Monday, June 2, 2014

Christ, the Law and the Covenants

Sabbath School Today
With the 1888 Message Dynamic 
Christ and His Law
Lesson 10: Christ, the Law and the Covenants
The truth of the everlasting covenant, uncovered by the 1888 messengers, is the third angel's message in verity. God's covenant promise supplies the dynamic so essential for a joyous productive Christian life.
God's promises to Abraham are "the new covenant." Paul tells us that God's "covenant" with Abraham was His "promise" to him. "Thecovenant, that was confirmed before of God in Christ," is "thepromise. ..." (Gal. 3:17).
We read those promises in Genesis: "[1] I will make you a great nation; [2] I will bless you [3] and make your name great; [4] and you shall be a blessing. [5] I will bless those who bless you, [6] and I will curse him who curses you; and [7] in you all the families of the earth shall be blessed" (Gen. 12:2, 3).
God never asked Abraham to make any promise in return! Abraham did the only right thing he could do when he responded with faith: "He believed in the Lord, and He accounted it to him for righteousness" (Gen. 15:6). That is all that God has asked us to do.
God's covenant is always a one-sided promise on His part, because He knows that our nature is so weak and sinful that we cannot keep our promises to Him. The old covenant "gives birth to bondage," says Paul (Gal. 4:24). Some people in church even give up in despair, and many go through their so-called "Christian experience" under a constant cloud of discouragement.
But the confusion about the two covenants can be resolved very simply. The problem concerns "the law" that was given at Mt. Sinai; does that law alter the "new covenant" that was the straightforward promise of God to Abraham and thus to us?
In several simple steps in Galatians Paul clarifies the confusion: A "will" or covenant that anyone makes (even God's!) cannot be annulled or added to once the testator dies (Gal. 3:15). In God's "will" or "covenant" He promised (and then swore to it with a solemn oath) to give Abraham the whole earth "for an everlasting possession" (Gen. 17:8). Since only "righteousness" can "dwell" in the "new earth" (2 Peter 3:13), the promise had to include making righteous those who believe God's promise. Therefore the new covenant has to be the essence of righteousness by faith.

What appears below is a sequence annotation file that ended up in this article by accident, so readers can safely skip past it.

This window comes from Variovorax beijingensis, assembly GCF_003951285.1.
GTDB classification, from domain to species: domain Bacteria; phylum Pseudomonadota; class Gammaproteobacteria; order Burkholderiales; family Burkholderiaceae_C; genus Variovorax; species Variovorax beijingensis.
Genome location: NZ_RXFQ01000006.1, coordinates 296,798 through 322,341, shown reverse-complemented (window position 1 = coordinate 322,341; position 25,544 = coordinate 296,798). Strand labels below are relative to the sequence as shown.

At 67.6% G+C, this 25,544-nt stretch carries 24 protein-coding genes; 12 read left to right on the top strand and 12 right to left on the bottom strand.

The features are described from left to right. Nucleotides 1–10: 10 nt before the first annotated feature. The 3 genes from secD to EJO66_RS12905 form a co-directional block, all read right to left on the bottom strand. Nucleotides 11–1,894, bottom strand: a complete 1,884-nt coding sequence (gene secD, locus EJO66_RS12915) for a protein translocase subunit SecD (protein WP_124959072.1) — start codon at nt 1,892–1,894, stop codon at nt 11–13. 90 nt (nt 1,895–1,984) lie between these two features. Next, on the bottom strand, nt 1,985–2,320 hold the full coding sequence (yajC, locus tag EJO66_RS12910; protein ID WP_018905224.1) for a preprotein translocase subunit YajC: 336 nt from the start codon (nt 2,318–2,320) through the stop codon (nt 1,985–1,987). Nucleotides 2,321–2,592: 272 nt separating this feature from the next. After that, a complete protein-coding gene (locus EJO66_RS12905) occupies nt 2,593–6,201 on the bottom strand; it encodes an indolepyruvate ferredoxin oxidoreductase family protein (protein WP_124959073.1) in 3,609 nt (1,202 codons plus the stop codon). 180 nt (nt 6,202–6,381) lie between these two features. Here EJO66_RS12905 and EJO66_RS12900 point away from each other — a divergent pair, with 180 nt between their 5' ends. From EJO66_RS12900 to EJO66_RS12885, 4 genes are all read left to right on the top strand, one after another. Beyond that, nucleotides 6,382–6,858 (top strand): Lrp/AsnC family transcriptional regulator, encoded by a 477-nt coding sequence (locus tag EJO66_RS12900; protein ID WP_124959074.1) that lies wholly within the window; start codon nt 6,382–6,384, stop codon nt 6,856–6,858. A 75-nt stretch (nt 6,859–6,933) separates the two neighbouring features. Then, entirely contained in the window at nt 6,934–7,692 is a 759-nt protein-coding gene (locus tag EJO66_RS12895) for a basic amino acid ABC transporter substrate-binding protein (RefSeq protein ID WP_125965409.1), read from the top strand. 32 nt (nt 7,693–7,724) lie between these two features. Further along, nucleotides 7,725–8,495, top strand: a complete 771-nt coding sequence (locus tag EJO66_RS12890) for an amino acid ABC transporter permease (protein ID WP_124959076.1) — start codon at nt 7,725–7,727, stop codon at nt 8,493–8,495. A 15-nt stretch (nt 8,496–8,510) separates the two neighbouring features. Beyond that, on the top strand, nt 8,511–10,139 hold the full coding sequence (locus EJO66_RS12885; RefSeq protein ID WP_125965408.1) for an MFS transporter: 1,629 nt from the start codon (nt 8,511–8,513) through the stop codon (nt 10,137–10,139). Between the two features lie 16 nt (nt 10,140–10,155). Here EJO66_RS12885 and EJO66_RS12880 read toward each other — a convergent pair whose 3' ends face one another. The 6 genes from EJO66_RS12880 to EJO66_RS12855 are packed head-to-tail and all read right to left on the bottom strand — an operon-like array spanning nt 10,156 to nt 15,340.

When humans make a covenant, it is always a contract. You do so-and-so, and then I will do so-and-so. But God never makes such bargains with us. His new covenant is always an out-and-out promise on His part.
God explicitly said that His promise was made to Abraham's descendant (singular, "Seed") "who is Christ." We are not left out, but we come into the picture only as being "in Christ" by adoption through faith (vs. 16).
Since God made His solemn promise to Abraham (which He sealed with an oath), nothing under heaven could change an iota so that the giving of the Ten Commandments on Mt. Sinai 430 years after Abraham's time could not be an extra feature put into the "new covenant" (Gal. 3:17).
Then Paul asks the logical question: why then did God speak the Ten Commandments from Mt. Sinai? It was a terror-inducing demonstration with lightning, an earthquake, fire, and a death boundary (vs. 19). God didn't need to frighten Abraham out of his wits like that! All He had to do for Abraham was to write the Ten Commandments upon his heart as being so much good news; then Abraham found his greatest joy in obedience. Why not do the same for Israel when they were gathered at Mt. Sinai on their way to the Promised Land?